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Councillors should be bombarded

In Wednesday’s Shropshire Star there was an interesting piece from Rebecca Lawrence entitled “Councillors ‘should not be bombarded’.” The article referred to the comments of Councillor Judith Williams, Conservative Chairman of Planning on Shrewsbury and Atcham Council. Rebecca reports that Councillor Williams’ comments were made in reply to an email about the planned co-location of Shrewsbury Sixth Form college and Shrewsbury College of Arts and Technology. The Star reports that Cllr Williams as saying that: “…members of the public must not bombard and demand opinions or decisions from members of the development control committee.”

Well I am sorry to say that I was shocked and appalled to read this article. During my eight years on Bridgnorth District Council I served on the Planning committee for two periods and a further four on Shropshire County Council’s planning committee. Public lobbying over a controversial planning application is a vital part of the planning process.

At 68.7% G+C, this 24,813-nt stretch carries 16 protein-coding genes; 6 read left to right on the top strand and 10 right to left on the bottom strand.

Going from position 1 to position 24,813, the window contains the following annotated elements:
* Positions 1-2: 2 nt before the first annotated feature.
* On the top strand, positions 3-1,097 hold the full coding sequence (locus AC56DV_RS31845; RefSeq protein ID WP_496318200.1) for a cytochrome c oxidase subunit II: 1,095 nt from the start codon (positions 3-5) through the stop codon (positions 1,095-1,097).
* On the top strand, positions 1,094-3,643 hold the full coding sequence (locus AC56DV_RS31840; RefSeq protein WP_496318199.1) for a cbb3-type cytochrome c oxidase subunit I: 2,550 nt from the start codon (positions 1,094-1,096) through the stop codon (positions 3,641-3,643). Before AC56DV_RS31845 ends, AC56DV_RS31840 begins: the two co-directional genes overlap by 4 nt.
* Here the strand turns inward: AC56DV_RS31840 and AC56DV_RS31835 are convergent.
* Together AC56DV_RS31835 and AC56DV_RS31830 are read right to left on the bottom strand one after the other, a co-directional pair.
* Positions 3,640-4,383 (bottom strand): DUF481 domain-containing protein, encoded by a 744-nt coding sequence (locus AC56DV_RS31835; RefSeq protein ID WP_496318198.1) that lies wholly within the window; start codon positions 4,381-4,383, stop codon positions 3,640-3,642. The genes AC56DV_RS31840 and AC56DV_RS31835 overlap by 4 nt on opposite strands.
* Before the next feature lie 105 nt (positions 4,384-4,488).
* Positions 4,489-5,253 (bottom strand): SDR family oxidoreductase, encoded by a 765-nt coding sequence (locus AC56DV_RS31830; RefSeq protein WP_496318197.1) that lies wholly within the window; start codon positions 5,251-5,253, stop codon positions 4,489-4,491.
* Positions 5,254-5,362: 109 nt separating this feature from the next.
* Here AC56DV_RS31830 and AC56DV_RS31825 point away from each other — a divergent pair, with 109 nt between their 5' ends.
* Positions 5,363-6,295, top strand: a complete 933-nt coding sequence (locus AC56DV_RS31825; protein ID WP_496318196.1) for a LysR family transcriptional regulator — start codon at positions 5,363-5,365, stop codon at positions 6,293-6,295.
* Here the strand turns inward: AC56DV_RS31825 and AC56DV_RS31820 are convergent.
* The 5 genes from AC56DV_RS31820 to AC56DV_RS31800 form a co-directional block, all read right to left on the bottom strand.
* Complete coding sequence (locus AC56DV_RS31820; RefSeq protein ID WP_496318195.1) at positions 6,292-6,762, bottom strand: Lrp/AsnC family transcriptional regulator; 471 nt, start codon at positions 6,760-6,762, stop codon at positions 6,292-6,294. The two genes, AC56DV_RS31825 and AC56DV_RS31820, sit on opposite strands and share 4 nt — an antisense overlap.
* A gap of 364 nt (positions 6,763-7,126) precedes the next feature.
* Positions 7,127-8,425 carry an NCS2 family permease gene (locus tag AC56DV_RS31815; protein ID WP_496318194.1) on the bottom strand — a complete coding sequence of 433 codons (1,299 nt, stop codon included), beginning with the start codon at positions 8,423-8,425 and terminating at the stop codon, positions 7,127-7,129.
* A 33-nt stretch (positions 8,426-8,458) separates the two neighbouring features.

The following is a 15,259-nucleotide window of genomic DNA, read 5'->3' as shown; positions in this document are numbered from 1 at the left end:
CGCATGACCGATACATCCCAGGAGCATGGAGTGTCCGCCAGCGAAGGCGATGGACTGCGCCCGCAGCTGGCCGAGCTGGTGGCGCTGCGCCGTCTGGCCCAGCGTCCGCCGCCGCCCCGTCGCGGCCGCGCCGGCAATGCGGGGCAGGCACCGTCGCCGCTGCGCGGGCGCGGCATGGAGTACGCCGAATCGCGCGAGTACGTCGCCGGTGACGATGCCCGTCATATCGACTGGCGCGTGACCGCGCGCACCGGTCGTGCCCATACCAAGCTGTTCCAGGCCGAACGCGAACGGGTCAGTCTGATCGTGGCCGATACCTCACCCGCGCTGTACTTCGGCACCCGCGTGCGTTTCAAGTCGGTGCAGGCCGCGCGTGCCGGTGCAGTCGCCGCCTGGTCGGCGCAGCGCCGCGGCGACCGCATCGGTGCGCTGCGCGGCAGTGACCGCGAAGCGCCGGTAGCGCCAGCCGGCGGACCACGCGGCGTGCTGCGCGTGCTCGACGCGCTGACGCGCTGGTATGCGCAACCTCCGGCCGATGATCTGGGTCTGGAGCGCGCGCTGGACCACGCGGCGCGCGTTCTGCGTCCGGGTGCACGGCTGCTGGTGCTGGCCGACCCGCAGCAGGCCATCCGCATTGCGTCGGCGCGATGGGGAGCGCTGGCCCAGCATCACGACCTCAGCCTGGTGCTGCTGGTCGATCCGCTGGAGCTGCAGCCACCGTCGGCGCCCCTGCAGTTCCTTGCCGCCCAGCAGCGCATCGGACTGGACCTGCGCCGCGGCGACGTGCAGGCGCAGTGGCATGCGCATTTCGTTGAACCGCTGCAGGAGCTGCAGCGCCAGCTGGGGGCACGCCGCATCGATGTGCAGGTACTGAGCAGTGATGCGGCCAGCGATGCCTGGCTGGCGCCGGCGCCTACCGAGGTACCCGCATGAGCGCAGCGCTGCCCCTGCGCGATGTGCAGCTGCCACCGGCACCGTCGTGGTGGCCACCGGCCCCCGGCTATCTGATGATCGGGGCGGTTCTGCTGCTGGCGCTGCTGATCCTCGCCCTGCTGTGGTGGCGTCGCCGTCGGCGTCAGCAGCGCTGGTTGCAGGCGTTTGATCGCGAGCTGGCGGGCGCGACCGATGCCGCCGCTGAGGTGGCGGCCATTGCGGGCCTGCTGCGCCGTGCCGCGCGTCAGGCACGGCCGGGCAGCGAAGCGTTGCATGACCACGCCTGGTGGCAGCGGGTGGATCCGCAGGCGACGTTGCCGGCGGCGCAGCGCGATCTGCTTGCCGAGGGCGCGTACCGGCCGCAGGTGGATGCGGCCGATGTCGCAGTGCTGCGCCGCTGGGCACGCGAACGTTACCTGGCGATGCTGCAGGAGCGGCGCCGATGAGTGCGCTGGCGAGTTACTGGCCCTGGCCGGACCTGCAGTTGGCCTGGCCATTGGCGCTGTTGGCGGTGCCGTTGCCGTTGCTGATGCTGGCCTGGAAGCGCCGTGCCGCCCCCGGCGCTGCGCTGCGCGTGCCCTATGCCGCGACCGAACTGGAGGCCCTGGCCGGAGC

Whilst I agree with Cllr Williams that members of the planning committee are duty bound to not pre-determine an application before they have herd all of the evidence at committee, I dispute her position over lobbying. I was quite happy to be bombarded by the electorate with their views about an application. Whatever the views expressed, they only add value to the process and make sure members are fully aware of all the issues surrounding and application. On many occasions these views, particularly when the decisions are finely balanced, can play a pivotal role in reaching a decision.

Councillors at this level are now paid to do a job and the public quite rightly expect them to earn their corn. Lobbying over applications comes with the territory and for a member of a planning committee this can at times place you in a difficult position.

At no point should a councillor try to dissuade members of the public from seeking to influence the committees decision. Planning is one of the few areas where the public actively get involved with their council. Activity which should be encouraged not discouraged.